Eating like Jazzy #2:
Balikci Ergün

Fish under the Railways

Having spent some time in Istanbul, I had been looking forward to trying Ergün’s Balikci, a veteran Turkish fish place in Moabit. I had heard that it was a bit of a hole-in-the-wall place, but was still surprised to see that it was actually more of a hole-under-the-S-Bahn-tracks, with hardly anything nearby. Going in, I was struck by the cluttered interior. I had expected no frills, but it was actually very frilly just in a strange way. First, I had to duck to avoid the hundreds of drawings and thank-you notes in various languages that hang suspended from the ceiling. The tables were full of them, too.

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The place has been around since twenty years, which explains why there are so many of these notes. It was opened by Ergun, a former Fenerbahce football player. Although he has gathered a loyal Turkish following, the place still feels like a hidden gem. Couples, double-daters, and a trickle of Turkish men slowly filled the ten or so tables on Sunday night, and it didn’t look like anybody’s first time there. The four Turkish youth near us were smoking with their feast.

I focused my attention on the simple menu, which consists only of fish, salad, and some meze dishes. We started with the mixed salad made with pomegranates, walnuts, olives, fennel, tomatoes, cucumbers, dill and more. The salad was good, definitely better than the standard you’re used to in German restaurants, but it didn’t quite live up to some of the amazing salads I’ve had in Turkey.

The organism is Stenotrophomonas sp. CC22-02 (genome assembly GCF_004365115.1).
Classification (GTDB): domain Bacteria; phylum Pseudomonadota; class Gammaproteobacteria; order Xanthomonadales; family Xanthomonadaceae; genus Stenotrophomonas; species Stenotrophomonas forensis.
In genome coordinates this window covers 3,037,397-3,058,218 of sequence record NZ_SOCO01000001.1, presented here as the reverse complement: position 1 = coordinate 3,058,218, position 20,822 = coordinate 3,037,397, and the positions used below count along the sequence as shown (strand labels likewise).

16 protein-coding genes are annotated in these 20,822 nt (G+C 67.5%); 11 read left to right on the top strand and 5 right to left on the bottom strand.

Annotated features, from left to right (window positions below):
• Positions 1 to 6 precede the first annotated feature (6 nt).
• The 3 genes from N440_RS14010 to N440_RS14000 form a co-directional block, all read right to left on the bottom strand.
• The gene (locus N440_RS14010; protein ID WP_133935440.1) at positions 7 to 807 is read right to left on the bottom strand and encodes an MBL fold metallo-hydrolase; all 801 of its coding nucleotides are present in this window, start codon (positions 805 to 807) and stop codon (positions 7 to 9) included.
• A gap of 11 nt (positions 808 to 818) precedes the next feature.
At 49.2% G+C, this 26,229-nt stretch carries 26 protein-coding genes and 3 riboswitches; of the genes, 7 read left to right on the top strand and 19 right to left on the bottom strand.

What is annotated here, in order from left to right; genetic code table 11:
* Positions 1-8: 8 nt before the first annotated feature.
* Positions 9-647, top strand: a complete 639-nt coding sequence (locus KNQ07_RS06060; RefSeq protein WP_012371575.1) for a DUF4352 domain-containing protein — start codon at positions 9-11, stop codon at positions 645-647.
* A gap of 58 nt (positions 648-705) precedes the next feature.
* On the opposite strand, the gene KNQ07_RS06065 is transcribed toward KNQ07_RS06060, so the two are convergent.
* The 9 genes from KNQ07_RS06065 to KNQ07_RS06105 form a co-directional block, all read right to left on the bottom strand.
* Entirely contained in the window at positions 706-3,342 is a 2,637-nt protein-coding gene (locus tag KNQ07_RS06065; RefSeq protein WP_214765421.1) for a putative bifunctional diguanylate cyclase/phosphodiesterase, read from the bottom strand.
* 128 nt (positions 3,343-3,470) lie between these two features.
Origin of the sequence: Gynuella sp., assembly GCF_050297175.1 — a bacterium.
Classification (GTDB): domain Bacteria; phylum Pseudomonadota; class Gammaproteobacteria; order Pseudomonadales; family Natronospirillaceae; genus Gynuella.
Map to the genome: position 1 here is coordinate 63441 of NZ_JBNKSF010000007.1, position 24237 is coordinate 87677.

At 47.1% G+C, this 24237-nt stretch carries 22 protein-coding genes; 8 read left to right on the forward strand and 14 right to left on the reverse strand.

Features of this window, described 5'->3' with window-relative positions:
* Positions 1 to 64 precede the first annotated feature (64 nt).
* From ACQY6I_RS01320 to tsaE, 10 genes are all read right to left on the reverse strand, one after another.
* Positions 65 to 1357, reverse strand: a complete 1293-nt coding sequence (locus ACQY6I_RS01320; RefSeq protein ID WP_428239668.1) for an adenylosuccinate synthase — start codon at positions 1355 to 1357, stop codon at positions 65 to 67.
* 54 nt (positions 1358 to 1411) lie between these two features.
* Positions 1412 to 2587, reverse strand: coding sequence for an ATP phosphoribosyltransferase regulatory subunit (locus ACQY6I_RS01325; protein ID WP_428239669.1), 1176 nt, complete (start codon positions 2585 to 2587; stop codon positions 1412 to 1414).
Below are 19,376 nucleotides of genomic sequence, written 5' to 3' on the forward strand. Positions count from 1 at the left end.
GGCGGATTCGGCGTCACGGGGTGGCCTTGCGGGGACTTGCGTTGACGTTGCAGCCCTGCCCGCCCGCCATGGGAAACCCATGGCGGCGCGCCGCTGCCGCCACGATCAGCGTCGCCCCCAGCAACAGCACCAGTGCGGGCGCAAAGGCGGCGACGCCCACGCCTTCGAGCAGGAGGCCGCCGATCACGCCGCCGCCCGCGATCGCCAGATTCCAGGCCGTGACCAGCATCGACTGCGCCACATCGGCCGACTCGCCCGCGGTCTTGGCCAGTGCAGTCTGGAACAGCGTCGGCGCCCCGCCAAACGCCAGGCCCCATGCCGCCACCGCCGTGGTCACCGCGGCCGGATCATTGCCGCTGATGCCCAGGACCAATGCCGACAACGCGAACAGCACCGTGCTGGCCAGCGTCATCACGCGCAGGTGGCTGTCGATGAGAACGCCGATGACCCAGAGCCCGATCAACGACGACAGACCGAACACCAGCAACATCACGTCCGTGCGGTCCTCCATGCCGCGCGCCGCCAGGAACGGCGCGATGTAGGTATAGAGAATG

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We then ordered the stuffed grape leaves topped with dill, which I especially liked. It reminded me of one of my favorite fish dishes of all time: sea bass in grape leaves (again, in Istanbul).

Ergün’s offered sea bass as well, so we ordered that and a Dorada to share. The dish came served alongside a plate of lime wedges, toasted bread, and a plate of pickled peppers, cabbage, and carrots. The fish was simply prepared, but with a subtle sprinkling of paprika spices inside, and grilled to a crispy silver-skinned perfection. The waiter (from Antalya, and intent on showing me his hometown on a map) told me that they receive deliveries daily, and it did taste very fresh.

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I did not have enough time to try the pistachio helva, or stay until 10pm, when live music often takes the floor (which is common in Turkish drinking restaurants called meyhane). But I was happy with my meal. The environment made for a relaxing dinner, and the food was satisfying. Although it lacked more elaborate dishes, the grilled fish tasted honest. I recommend Ergün’s for a straight-forward fish fix in an unusual interior, with gracious service.

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